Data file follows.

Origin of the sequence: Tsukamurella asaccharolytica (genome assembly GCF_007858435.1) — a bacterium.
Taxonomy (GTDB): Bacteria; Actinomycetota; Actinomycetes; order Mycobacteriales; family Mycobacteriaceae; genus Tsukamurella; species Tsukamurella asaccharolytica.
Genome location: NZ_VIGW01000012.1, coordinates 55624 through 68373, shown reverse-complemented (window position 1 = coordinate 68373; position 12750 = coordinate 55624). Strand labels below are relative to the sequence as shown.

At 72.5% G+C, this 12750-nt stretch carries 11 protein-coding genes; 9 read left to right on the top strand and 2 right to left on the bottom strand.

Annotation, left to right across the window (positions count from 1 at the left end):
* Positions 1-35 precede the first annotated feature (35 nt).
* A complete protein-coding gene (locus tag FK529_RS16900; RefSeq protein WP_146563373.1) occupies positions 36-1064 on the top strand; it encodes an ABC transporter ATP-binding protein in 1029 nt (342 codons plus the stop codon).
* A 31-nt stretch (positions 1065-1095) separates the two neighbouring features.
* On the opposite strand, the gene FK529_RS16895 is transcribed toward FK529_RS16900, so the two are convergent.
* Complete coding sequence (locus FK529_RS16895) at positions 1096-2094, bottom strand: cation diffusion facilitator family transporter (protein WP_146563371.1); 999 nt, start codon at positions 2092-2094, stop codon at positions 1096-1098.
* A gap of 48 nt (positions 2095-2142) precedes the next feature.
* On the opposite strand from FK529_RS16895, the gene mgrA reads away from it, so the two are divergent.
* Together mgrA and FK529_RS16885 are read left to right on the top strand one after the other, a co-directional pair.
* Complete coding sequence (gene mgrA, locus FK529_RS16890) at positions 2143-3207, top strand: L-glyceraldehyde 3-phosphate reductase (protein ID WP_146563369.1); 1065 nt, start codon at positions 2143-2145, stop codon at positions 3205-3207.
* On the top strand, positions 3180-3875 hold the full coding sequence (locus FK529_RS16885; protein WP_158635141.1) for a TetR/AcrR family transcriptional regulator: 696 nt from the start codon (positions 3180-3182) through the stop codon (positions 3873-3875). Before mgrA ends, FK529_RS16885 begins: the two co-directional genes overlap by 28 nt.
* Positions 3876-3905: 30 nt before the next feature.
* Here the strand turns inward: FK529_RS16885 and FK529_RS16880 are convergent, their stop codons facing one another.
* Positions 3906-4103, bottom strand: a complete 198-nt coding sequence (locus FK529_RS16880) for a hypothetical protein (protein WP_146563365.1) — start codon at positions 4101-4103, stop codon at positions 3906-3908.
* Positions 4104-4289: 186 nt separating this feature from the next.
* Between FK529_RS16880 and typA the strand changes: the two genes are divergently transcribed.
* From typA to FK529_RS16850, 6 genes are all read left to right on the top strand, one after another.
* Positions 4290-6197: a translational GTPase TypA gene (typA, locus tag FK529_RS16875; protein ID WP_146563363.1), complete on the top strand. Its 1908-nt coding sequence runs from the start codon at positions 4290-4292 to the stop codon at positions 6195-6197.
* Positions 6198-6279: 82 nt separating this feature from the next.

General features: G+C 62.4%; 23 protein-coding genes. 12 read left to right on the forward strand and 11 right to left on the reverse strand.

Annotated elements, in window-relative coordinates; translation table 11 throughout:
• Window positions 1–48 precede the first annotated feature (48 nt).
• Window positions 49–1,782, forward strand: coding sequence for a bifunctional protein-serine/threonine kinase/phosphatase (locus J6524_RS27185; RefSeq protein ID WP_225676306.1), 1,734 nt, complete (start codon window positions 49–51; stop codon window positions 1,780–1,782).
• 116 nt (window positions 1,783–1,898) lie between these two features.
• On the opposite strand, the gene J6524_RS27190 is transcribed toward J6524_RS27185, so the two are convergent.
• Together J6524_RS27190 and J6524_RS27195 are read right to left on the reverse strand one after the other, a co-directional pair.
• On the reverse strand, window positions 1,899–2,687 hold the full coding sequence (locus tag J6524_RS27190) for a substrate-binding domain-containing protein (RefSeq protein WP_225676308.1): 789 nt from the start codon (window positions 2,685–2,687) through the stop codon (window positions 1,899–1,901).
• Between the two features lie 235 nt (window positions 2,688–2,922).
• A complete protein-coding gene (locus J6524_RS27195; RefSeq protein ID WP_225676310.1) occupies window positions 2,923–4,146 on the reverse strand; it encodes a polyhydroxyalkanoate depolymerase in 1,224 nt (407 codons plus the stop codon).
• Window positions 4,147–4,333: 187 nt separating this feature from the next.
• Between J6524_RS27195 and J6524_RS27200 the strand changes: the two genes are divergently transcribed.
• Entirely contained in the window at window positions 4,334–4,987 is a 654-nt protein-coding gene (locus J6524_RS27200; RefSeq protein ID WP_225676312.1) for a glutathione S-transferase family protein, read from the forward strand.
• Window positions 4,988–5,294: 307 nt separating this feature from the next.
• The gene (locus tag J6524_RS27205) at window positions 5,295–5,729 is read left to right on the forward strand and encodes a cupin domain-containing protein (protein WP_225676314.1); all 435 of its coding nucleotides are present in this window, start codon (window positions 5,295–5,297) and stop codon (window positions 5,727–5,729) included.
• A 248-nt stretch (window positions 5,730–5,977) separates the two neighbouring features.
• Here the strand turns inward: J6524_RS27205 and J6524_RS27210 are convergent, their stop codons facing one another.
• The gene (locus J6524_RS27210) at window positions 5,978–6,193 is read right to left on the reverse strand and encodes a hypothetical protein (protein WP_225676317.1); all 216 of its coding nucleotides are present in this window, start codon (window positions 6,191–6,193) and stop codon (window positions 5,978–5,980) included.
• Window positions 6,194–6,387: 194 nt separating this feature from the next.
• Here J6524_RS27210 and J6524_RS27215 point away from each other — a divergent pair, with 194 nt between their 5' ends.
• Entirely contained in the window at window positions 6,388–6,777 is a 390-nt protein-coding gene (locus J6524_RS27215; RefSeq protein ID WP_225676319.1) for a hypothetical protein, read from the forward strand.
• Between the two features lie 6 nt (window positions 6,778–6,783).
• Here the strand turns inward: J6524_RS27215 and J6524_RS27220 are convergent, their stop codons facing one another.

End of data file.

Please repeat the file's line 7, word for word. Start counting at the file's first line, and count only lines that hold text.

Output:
* A complete protein-coding gene (locus tag FK529_RS16900; RefSeq protein WP_146563373.1) occupies positions 36-1064 on the top strand; it encodes an ABC transporter ATP-binding protein in 1029 nt (342 codons plus the stop codon).